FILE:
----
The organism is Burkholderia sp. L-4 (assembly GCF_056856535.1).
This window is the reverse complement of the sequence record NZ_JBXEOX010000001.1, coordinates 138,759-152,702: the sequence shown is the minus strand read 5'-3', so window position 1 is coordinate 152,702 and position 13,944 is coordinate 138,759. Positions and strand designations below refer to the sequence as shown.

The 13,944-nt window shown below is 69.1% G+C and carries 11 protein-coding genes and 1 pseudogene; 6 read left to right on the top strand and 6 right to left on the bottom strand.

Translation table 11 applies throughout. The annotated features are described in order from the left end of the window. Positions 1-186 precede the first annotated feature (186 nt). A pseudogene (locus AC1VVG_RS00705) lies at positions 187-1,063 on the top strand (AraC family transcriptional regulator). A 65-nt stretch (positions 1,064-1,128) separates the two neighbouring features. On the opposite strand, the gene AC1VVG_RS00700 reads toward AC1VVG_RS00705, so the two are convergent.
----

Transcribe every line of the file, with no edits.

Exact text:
The organism is Burkholderia sp. L-4 (assembly GCF_056856535.1).
This window is the reverse complement of the sequence record NZ_JBXEOX010000001.1, coordinates 138,759-152,702: the sequence shown is the minus strand read 5'-3', so window position 1 is coordinate 152,702 and position 13,944 is coordinate 138,759. Positions and strand designations below refer to the sequence as shown.

The 13,944-nt window shown below is 69.1% G+C and carries 11 protein-coding genes and 1 pseudogene; 6 read left to right on the top strand and 6 right to left on the bottom strand.

Translation table 11 applies throughout. The annotated features are described in order from the left end of the window. Positions 1-186 precede the first annotated feature (186 nt). A pseudogene (locus AC1VVG_RS00705) lies at positions 187-1,063 on the top strand (AraC family transcriptional regulator). A 65-nt stretch (positions 1,064-1,128) separates the two neighbouring features. On the opposite strand, the gene AC1VVG_RS00700 reads toward AC1VVG_RS00705, so the two are convergent.